I’ve lived with a stammer, or stutter (same thing, just a different label either side of the Atlantic Ocean) since I can remember, tripping through speech since I said my first full sentences. I’ve written about it here and there before, so this isn’t a deep dive into my adventures battling to bring my disordered speech under control. TLDR; over a decade ago - after several rounds of semi-failed speech therapy through my life - I finally found a way to manage and control my stutter via a peer-led programme, The McGuire Programme. It has worked so well for me I’m now a coach and a course instructor, I just instructed my third intensive course last summer in Cork. I’m very successful at it, but I still struggle every now and then and my speech is still a daily, weekly, monthly and yearly work in progress. Ultimately, I’ll never be ‘cured’ because, spoiler alert, there is no cure.
I say I’m in permanent struggle, but the speech struggles I experienced until age 21 is like an earthquake rocking an entire country several times daily compared to the infrequent, annoying, minor bumps in the road my present ‘struggle’ is. I’m no longer consumed by fear and despair by having nothing in my arsenal to support me to fight for control, I have processes and proven methods that work for me –– like thousands upon thousands of others. But struggle still visits every now and then like an unwanted guest overstaying its welcome, and “flat white” has been my unlikely battle for the last few months. It’s frustrating because situations like this have the potential to turn something you really love or enjoy (or something you really need, like repeating your name or phone number) into something you avoid and hate. So I’ve been working on saying flat white over and over, as much as I can, until the point of boredom, and what follows is why.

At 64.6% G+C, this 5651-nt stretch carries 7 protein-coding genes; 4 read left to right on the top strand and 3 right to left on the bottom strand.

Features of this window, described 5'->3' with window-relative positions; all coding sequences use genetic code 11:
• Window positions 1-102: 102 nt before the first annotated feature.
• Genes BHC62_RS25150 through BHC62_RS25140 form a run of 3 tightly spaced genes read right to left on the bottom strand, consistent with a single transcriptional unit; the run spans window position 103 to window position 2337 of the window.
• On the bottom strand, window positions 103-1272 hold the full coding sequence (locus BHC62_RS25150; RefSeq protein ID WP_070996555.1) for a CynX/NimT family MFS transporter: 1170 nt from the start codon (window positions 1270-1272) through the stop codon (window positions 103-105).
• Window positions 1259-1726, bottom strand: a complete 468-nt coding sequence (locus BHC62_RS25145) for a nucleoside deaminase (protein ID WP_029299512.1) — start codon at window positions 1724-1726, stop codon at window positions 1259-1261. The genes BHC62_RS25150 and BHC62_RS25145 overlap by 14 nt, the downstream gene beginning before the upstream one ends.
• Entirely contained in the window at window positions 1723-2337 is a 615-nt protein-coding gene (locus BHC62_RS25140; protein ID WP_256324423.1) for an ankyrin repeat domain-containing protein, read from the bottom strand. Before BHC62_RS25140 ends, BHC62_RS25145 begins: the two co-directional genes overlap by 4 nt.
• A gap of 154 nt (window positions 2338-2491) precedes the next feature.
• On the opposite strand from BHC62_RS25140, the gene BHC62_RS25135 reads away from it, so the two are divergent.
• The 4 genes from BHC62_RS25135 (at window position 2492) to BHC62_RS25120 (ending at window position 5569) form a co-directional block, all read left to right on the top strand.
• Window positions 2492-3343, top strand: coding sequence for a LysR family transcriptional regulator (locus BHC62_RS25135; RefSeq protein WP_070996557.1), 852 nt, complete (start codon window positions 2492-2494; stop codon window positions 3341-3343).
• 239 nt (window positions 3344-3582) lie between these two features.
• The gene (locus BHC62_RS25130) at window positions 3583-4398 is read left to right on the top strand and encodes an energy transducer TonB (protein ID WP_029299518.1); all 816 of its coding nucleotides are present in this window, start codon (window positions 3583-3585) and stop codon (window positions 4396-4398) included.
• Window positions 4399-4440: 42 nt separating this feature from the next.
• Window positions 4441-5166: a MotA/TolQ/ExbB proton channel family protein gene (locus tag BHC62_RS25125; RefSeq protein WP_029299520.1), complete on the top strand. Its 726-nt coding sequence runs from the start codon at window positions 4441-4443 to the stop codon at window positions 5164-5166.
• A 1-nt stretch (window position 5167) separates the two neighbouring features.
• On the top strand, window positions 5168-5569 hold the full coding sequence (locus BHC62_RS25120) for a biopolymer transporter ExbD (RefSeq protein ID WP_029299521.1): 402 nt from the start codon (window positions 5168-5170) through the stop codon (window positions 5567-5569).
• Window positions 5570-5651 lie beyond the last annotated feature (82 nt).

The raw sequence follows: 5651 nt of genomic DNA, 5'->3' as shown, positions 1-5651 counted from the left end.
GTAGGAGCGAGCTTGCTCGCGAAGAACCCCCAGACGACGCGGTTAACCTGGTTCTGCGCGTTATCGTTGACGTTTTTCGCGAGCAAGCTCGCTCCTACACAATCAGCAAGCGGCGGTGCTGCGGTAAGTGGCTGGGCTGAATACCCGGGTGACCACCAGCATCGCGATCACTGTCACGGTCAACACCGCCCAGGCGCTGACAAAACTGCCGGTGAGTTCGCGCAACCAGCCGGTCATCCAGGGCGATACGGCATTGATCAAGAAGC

It’s usually names. First name. Surname. Full name. Names of family members, partners, siblings, colleagues, teachers. There’s no one common thread in stuttering because everyone who stutters is a complex cocktail of diverse experiences, fears and challenges in communication. But, to chalk it down and widely generalise, almost everyone who stutters struggles on their own name(s) in some way –– mostly because they can’t employ one of their many tricks and change it, though in extreme circumstances some sadly do. Super sleuths at word substitution and being ten steps ahead of everyone else, those who stutter are so clever and cute they’d impress MacGyver with their verbal ingenuity, until they get found out or caught off guard like a villain unmasked in an episode of Scooby Doo.
But, of course, it’s not only names, it’s numbers as well. It’s addresses, job titles and college courses. It’s the street you live on and stating your employer’s company. It’s your favourite menu item you’re unable to order at your local takeaway. It’s picking up the phone to call a taxi, it’s asking for help in a shop or requesting the bill in a restaurant. It’s the simple act of ordering a bloody coffee. The everyday interactions, some the simplest and most basic of all, can also be the most debilitating and it’s so frustrating and exhausting. Something almost everyone else can do - including a little kid - terrorising you with its difficulty.